Air Force officer under fire for Facebook comment on missing Fort Hood soldier Vanessa Guillen
The retired Wisconsin National Guard officer said her post was misinterpreted.
An Air Force officer is under fire for a Facebook comment regarding missing Fort Hood soldier Vanessa Guillen.
According to court documents, Guillen, who has been missing since late April, was allegedly killed by a fellow soldier on the Texas Army base.
In a group called Veteran Humor, Betsy Schoeller, a University of Wisconsin-Milwaukee lecturer, responded to a post questioning how Guillen was allegedly killed on the base without anyone noticing. Schoeller wrote in a since-deleted comment, "You guys are kidding, right? Sexual harassment is the price of admission for women into the good ole boy club. If you're gonna cry like a snowflake about it, you're gonna pay the price."
The university's students are calling for Schoeller's termination over the comment. A petition calling for her dismissal has over 116,000 signatures, and a "peaceful protest" is planned Wednesday on campus to hold the university accountable.
"I speak on behalf of my fellow UWM students, staff, and community partners when I say that we want to see Professor Schoeller terminated from UW-Milwaukee staff," UWM student Emily Cruz wrote in the petition. "As a woman, and a student at UWM I feel unsafe knowing that we have professors who think the sexual assault of women serving in the military is justified. UW-Milwaukee claims to care about the safety of their students, therefore we demand and are holding UWM accountable to take action against Professor Betsy Schoeller."
In a statement released on Saturday, UWM called Schoeller's post "repugnant and terribly at odds" with the school's values. "UWM in no way condones Ms. Schoeller's comments, and we understand and empathize with the outrage and concerns we are hearing."
The school noted that for legal reasons, it cannot fire Schoeller for her posting, which is protected by the First Amendment. "UWM cannot regulate the private speech of its employees," it said in its statement.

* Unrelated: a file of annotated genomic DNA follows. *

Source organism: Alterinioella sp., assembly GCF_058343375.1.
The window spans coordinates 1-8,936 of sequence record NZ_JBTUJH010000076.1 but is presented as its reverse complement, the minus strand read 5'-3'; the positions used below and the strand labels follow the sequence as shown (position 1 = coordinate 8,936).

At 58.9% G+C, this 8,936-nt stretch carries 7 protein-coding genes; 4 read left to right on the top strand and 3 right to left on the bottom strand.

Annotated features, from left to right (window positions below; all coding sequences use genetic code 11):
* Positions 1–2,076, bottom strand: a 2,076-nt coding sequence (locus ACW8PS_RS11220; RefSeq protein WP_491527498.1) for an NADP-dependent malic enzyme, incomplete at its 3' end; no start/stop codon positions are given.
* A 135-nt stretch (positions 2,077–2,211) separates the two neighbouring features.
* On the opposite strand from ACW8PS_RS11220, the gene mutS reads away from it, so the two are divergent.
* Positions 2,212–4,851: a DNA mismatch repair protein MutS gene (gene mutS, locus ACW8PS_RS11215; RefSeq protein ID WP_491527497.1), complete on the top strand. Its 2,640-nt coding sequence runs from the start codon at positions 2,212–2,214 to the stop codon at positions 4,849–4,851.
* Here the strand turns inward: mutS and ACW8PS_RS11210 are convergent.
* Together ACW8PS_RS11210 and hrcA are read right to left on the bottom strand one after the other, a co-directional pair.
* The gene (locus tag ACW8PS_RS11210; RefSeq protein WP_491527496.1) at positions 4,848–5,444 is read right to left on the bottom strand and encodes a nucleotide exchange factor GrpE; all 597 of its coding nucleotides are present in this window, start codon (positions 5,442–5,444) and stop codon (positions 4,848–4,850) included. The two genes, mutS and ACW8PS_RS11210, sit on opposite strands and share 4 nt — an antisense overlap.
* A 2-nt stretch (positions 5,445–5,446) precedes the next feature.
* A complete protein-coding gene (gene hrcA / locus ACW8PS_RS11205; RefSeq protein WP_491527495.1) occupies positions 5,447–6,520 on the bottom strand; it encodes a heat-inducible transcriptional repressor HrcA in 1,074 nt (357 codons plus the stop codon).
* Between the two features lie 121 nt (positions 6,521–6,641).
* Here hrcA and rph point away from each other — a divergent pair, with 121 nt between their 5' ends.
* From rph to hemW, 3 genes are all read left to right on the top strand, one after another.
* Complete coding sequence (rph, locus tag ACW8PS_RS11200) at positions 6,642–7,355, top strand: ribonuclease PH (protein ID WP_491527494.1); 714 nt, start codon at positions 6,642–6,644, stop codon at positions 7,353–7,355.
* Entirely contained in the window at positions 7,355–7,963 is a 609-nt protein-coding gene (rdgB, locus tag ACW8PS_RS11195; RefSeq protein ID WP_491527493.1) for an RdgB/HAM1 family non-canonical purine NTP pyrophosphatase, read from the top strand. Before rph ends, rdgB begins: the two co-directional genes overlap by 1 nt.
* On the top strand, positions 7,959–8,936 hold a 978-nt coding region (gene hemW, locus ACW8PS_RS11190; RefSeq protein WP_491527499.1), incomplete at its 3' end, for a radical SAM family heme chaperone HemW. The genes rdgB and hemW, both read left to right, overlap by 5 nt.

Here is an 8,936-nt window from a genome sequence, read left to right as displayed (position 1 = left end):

The Wisconsin National Guard said in a statement Saturday that Schoeller's comment is "inconsistent with our values" and "we do not condone them in any way." The statement noted that Schoeller retired from the Wisconsin National Guard in 2017.
In a statement released Sunday, Schoeller, a lecturer in UWM's School of Information Studies, said her words were "misinterpreted."
"I am shocked and saddened that my original post was interpreted out of context," she said. "The point I was making is that this is what women are facing in a culture of sexual harassment and misogyny."
Schoeller said she was not implying how she felt, but was "giving voice to the messaging that women hear in the culture of sexual harassment: The message we receive from the culture is not only will you suffer from sexual harassment, if you squawk about it, you will suffer even more."
The retired colonel went on to say that she has seen attempts to stop harassment culture in the military, such as sensitivity training and focus groups. But "the culture of sexual harassment was still alive and well, despite our best efforts."
"I do not believe in or support sexual harassment. Quite the opposite," she continued. "I've seen the toll it takes on individuals and entire units. But I know it's still here. Because SPC Guillen is not here."
Guillen, 20, was last seen at Fort Hood, an Army base outside of Killeen, on April 22, according to court documents. Human remains were discovered near the base on June 30, authorities said, and an investigation is underway into whether they belong to Guillen.
A suspect tied to Guillen's disappearance, Specialist Aaron David Robinson, died by suicide after being confronted by police officers and federal marshals, officials said. A search of Guillen's cellphone records showed that Robinson was one of the last people she was in contact with, according to court documents.
The Guillen family lawyer, Natalie Khawam, said investigators told her that Guillen and Robinson had an argument in the base's armory after she discovered his alleged affair with the estranged wife of a former soldier. The Army has not publicly confirmed that motive.
The Guillen family and Khawam have also alleged that a man walked in on and watched Guillen as she showered. Guillen did not report the incident because she feared reprisals, her family said. Military officials have refuted that claimed, saying that they haven't found evidence of sexual harassment.
A second suspect, Cecily Aguilar, identified by court documents as Robinson's girlfriend, has been arrested and charged with one count of conspiracy to tamper with evidence.
Aguilar, 22, has allegedly admitted that Robinson told her he bludgeoned Guillen to death with a hammer, according to court documents. She then allegedly helped him dismember Guillen's body and bury her, according to court documents.
Aguilar is expected in federal court in Waco, Texas, for arraignment on Monday.
An attorney was not listed for Aguilar among online court records.
ABC News' Christina Carrega and Luis Martinez contributed to this report.